Resist the temptation! Maps appeal to the completion complex, and they also encourage the idea of your previous work being immutable. They make your locations seem more set in stone, and since they are often provided to players, you often fear losing continuity if you change it after handing it over. Tip – just change it anyway. Your players will likely not notice, because, surprise surprise, they don't think about your world as much as you do. On my homebrew world I realised that a peninsula looked kind of like a dick (my players probably noticed but were too polite) so I just changed it. If you think of a better name for a big city or a mountain range, change it. Maybe it went through an in-game renaming, like Ahmedebad or Port Elizabeth.

Also – don't feel you have to fill maps in. An unfinished map with much more detail in one region than the others won't scandalise you players. If you do fill them in, and it starts creating completion complexes about the items you've put on the map but not fleshed out, just give each place a one-line summary.

Not everything has to be cool

I run a fairly high-magic world and I hold myself to high, possibly unreasonable standards for creating distinctive, cool, wondrous or magical settings or locations. Players might also be used to consuming media like Critical Role, which has a lot of those kinds of settings. However, it's important to remember that it's ok for a place to be mundane. Whilst amazing locations can build a great sense of wonder, they are best used sparingly, and the 'real magic' of D&D comes from the drama – which can occur in a perfectly mundane village just as much as in a city made of sculpted ice that floats on a magical cloud or whatever. In fact, I often forget not lingering longer on the 'lower' and more mundane tier of play.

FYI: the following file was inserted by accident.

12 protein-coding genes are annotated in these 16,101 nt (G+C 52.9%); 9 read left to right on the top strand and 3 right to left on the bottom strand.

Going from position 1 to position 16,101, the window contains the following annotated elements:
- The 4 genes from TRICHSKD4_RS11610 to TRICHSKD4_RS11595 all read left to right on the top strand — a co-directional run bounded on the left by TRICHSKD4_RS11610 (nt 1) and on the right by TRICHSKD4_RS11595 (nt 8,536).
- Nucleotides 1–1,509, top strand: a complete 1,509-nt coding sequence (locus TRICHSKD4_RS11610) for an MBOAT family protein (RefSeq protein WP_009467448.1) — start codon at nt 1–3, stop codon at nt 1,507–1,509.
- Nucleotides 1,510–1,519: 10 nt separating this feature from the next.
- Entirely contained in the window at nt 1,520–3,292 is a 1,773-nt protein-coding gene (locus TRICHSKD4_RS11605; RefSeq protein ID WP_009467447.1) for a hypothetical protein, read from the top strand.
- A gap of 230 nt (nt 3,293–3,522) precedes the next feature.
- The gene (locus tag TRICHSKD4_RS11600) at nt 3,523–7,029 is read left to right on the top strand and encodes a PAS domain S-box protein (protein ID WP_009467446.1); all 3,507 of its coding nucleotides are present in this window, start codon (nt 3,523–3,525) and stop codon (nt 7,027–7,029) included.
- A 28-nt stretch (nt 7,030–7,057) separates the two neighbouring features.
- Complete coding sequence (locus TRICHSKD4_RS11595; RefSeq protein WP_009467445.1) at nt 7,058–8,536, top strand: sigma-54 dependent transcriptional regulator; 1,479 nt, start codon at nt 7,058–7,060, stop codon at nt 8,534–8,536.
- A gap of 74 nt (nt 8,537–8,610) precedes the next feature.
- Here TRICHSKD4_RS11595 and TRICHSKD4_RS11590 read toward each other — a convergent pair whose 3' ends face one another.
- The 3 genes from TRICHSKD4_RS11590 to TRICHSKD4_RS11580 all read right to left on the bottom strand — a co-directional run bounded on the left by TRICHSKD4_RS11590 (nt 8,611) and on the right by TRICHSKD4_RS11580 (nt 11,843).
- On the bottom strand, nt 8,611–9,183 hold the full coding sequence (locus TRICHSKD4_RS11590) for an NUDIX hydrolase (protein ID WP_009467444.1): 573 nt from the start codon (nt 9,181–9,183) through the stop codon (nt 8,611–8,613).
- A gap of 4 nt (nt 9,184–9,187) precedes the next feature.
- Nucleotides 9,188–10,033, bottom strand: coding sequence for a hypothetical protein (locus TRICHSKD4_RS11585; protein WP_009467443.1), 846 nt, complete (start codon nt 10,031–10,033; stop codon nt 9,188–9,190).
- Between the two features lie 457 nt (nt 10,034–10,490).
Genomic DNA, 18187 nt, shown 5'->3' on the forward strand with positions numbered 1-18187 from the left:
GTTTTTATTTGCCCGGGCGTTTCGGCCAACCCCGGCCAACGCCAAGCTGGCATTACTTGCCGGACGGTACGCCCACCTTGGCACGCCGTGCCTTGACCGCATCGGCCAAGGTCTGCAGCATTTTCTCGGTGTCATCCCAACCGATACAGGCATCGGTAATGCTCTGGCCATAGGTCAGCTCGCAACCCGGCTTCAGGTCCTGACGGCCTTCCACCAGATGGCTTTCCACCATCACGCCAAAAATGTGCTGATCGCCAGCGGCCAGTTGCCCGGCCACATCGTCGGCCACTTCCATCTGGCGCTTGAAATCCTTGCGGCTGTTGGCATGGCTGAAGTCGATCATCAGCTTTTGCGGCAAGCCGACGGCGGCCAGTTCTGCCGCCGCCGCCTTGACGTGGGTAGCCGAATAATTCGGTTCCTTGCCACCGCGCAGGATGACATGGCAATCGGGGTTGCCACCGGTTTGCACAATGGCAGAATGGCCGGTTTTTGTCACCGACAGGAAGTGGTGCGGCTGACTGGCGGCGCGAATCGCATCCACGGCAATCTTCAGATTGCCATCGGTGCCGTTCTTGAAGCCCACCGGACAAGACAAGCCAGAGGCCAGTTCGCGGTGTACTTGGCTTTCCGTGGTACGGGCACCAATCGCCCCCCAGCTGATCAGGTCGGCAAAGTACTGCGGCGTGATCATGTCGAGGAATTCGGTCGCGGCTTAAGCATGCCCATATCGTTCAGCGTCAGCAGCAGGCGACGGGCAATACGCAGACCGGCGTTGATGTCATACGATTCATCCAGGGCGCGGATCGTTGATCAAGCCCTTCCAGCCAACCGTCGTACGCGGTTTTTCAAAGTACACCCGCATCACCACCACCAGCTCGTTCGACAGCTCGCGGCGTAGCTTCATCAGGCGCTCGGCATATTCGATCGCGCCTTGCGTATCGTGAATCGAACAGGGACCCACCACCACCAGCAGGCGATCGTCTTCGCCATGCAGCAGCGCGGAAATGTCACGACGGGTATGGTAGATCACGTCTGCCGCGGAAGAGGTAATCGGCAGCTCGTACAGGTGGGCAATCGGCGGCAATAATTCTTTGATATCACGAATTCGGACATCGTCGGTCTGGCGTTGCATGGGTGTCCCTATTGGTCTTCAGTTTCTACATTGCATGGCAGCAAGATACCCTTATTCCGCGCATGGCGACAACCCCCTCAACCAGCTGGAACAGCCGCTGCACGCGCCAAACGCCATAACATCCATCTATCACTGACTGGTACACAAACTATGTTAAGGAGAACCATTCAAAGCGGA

Imo it's important for settings and NPCs to have a 'defining feature' to make them memorable. However, there's nothing about the 'defining feature' that needs to be very outlandish. The defining feature of a town could just be, as in the DMG, that it has a big tanning industry and smells really terrible. The defining feature of an NPC doesn't have to be that they are a half-aasimar/half-kobold who has no feet and levitates around, it can be that they have a stammer.

A somewhat paradoxical extension of this rule is that if something is cool, you don't need to worry too much about it being consistent or logical. Mercer & Mulligan did a podcast where they mentioned that Harry Potter is clearly an extremely successful fantasy series with some very compelling (I didn't say good 😉 ) worldbuilding; yet, despite being able to teleport at will, they use 'nature's slowest bird' to deliver post. The point is that once you have a cool, whimsical idea, that trumps logic – but you don't need to force yourself to have cool, whimsical ideas for everything, because that will make your ideas worse and less impactful for your players.

Engage your players

Because a homebrew world is such a labour of love and the product of a lot of private creative energy, it can be very hard to hand it over. Nevertheless, engage your players. If they write backstories, use those to help your create places & institutions as well as NPCs. Sound obvious? What about letting them create those places and NPCs themselves? Independently of you?

This can go either way – some players will have very different imaginations and won't know the full picture of your world and what makes sense within it. For example, one of my players wanted to create a samurai, but there is no analogue of East Asia in my world (not because I don't like the idea of it, but more because I like the voice acting side of things and I don't want to start doing Japanese accents). The easy fix is to take their ideas and adapt them as little as you need to.

Some players (if you're one of these, you're the best) like to ask about the lore of your homebrew world. You might or might have this lore to hand, but I'd encourage you to be giving, but also giving in small doses with this lore. Don't just copy and paste your entire notes, even if it could conceivably all be known in character – treat it more like a clue instead.

This is really an optional one because players vary so much and frankly a lot of them don't care about helping you worldbuild, or can't be trusted to be very helpful. But I think it can help to make DMing and worldbuilding feel less lonely.

That's it. I refer you back, always, to point one. Let me know if I've missed anything major!